Cohabitants couples fall into many varieties of categories, ranging from young couples living together before or as an alternative of being a married couple where one or both may not be willing to enter into marriage due to previous divorce or age.

With a rising number of couples cohabiting rather than marrying, the incidents of long-standing, non-married couples breaking up are on the increase. And unless careful consideration was given at the outset the consequences in relation to their respective assets can be disastrous.

As lawyers advising on such matters over many years we are often asked what will happen to property owned by each of the partners should the relationship break down and how the cohabiting couple’s finances should be handled. They worry if they “move” their partner into their property the partner will then have a “claim” on the property or other assets even if they are not married. Under the recently enacted Civil Partnership and Certain Rights and Obligations of Cohabitants Act, 2010 qualified cohabitants will now have certain rights to property and financial reliefs. The Courts will, however, consider various other factors.

It is becoming increasingly common for couples in this position to have a Cohabitants Agreement drawn up. This provides the framework for couples to record their intentions and record their respective contributions to the relationship. This, in turn, allows cohabitants to opt-out of any rights and their obligations provided for in legislation. Provided the Cohabitants Agreement is deemed valid cohabitants can feel safe in the knowledge that if the relationship was to break down, then the agreement will safeguard them financially.

Some Tips for managing cohabiting couples finances

Consider “Three-Pot” System

It is possible to have financial independence even in case if you are one-half of the unmarried or cohabiting couple. One option is the “three-pot” system. It means having 2 individual accounts and one joint account; this tactic is helpful in avoiding any unnecessary power struggle, or tension between cohabiting couple’s finances. After deciding how much the proportion of shared expenses, e.g., household bills – you can keep remaining income as personal saving.

In a cohabiting couple, both partners must be mature enough to manage their personal expenses along with playing their part for the household expenses. This strategy of “three-pot” also permits one partner to “treat” the other partner without any further drama. Household sharing comes with a commitment to the management of money. Your finances must not become a source of troubles, and cohabiting couples should be fair regarding their financial expectations and habits.

Divide all Bills By Income

Dividing all expenses and bills equally is the best option if both partners have the same amount of income. But if there exist considerable differences in the income levels, then there are possibilities of bruised egos or resentment. Here, the key is understanding one another and giving emotional support. Neither partner ought to feel insulted for having a no-pay internship, low-paying job, losing a job, or experiencing disparities of income – as all these are beyond the control of an individual. One of the best solutions is to divide bills in proportion to income for fulfilling the cohabiting couple’s finances. All this can be managed easily through spreadsheet software as it assists in managing the household expenses more fairly.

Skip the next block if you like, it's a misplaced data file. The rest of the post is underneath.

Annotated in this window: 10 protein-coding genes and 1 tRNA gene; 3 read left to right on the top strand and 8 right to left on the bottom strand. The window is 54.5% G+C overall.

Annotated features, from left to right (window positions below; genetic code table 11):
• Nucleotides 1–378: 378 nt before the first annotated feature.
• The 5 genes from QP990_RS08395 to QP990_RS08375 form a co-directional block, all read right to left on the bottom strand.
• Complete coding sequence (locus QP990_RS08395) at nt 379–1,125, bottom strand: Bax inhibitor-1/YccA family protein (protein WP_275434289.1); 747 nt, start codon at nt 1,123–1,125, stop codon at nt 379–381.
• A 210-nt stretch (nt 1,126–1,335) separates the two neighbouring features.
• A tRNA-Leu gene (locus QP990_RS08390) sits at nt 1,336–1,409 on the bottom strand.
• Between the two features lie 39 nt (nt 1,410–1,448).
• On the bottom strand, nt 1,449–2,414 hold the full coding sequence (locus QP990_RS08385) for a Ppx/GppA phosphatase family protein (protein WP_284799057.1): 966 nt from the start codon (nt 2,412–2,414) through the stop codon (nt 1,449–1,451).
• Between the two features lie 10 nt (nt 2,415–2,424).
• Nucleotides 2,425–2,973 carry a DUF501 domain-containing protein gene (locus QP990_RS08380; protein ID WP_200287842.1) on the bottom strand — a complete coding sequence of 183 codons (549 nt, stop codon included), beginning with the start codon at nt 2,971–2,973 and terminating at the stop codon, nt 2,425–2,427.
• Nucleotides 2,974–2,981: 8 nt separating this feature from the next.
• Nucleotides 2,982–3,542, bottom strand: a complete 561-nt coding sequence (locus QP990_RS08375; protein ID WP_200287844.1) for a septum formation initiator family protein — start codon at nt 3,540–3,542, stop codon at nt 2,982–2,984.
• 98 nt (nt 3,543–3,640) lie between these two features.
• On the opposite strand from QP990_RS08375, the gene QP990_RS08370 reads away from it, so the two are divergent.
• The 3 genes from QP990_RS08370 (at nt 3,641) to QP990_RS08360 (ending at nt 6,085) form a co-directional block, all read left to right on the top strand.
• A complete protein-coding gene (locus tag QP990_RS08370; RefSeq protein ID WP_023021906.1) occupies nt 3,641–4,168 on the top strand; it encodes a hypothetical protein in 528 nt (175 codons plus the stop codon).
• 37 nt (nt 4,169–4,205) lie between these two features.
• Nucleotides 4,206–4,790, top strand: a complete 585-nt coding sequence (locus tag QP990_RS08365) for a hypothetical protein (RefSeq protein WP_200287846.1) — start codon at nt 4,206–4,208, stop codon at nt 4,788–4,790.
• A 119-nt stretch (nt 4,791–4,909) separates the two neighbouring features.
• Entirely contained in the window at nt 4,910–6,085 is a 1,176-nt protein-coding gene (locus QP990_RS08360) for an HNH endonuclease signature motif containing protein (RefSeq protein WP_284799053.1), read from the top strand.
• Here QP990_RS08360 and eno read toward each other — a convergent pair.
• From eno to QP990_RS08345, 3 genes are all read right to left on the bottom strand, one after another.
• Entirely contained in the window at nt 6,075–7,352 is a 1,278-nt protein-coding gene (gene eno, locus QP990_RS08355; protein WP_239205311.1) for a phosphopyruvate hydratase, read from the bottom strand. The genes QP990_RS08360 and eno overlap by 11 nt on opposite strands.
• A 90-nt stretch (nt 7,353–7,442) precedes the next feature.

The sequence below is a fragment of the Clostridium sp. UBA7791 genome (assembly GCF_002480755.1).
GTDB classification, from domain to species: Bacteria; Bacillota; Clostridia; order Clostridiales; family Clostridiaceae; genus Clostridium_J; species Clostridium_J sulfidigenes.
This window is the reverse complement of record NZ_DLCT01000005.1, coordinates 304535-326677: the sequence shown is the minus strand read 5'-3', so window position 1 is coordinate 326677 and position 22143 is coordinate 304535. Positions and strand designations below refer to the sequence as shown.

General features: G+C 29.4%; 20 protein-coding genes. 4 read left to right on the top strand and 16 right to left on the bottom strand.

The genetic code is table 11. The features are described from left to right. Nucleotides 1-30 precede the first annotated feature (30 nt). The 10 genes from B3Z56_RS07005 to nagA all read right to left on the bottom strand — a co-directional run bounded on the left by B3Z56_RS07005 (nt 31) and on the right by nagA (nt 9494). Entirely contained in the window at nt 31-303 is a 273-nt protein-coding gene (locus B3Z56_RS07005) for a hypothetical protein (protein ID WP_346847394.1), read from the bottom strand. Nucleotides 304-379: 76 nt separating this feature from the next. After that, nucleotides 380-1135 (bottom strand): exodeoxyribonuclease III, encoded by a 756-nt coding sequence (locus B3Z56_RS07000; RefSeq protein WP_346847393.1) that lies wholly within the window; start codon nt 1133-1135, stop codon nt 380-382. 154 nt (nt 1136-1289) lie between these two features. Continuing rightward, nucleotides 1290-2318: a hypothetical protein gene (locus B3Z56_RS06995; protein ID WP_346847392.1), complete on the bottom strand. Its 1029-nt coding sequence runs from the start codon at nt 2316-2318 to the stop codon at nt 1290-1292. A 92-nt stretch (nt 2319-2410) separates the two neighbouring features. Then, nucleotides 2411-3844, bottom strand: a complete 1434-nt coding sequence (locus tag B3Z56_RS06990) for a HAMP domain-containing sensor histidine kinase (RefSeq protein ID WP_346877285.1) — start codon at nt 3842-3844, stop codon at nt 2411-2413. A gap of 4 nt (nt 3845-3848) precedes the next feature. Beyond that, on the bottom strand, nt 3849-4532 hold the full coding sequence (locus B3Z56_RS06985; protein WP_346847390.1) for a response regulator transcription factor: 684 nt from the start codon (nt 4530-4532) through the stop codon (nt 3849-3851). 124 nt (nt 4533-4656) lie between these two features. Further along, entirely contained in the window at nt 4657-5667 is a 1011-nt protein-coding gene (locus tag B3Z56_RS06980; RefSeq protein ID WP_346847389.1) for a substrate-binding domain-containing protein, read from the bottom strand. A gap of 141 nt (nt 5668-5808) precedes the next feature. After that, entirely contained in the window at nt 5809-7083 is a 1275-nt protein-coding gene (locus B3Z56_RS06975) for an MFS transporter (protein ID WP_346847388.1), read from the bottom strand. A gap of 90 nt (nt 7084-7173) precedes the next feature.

Take the following example: After paying taxes, one partner is bringing 40% of his combined household income, and another partner is delivering 60%. So, both of them should divide the expenses in proportion to their income levels. This particular strategy will also help in lowering the pressure on a partner who has less income as they can set some goals such as saving for retirement and emergency fund.

Take Turns Managing the Finances

Managing accounts and paying all bills should be the mutual responsibility that leaves the couple feeling accountable, involved, and empowered. If one individual from the couple is more organized or does every task with enjoyment, there might be a temptation to assign the role of paying bills as a sole responsibility. However, the issue with this is, if some emergency happens to that responsible partner, the other may face trouble with how to access shared financial information and bills.

For balancing this situation, try to switch this role periodically – this incorporates becoming acquainted with all stages of the process from signing in on management software to allocating funds. Take turns on paying the bills and handling the account every 3 to 6 months. In this way, if one partner faces sickness, unexpected breakup, or any other emergency, then another partner can starts from there right away with causing much disruption with personal finances.

If you still lack answers you could check out this well-written and very informative guide on how to merge finances after marriage.